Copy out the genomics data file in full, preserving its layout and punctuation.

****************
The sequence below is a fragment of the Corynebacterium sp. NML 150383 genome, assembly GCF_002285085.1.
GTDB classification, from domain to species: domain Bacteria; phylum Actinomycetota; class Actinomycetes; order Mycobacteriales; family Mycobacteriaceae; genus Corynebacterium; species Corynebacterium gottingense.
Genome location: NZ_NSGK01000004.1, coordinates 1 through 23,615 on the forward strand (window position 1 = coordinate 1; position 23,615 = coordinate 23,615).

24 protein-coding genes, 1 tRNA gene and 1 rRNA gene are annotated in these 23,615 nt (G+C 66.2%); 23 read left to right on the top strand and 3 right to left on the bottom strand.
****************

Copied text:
The sequence below is a fragment of the Corynebacterium sp. NML 150383 genome, assembly GCF_002285085.1.
GTDB classification, from domain to species: domain Bacteria; phylum Actinomycetota; class Actinomycetes; order Mycobacteriales; family Mycobacteriaceae; genus Corynebacterium; species Corynebacterium gottingense.
Genome location: NZ_NSGK01000004.1, coordinates 1 through 23,615 on the forward strand (window position 1 = coordinate 1; position 23,615 = coordinate 23,615).

24 protein-coding genes, 1 tRNA gene and 1 rRNA gene are annotated in these 23,615 nt (G+C 66.2%); 23 read left to right on the top strand and 3 right to left on the bottom strand.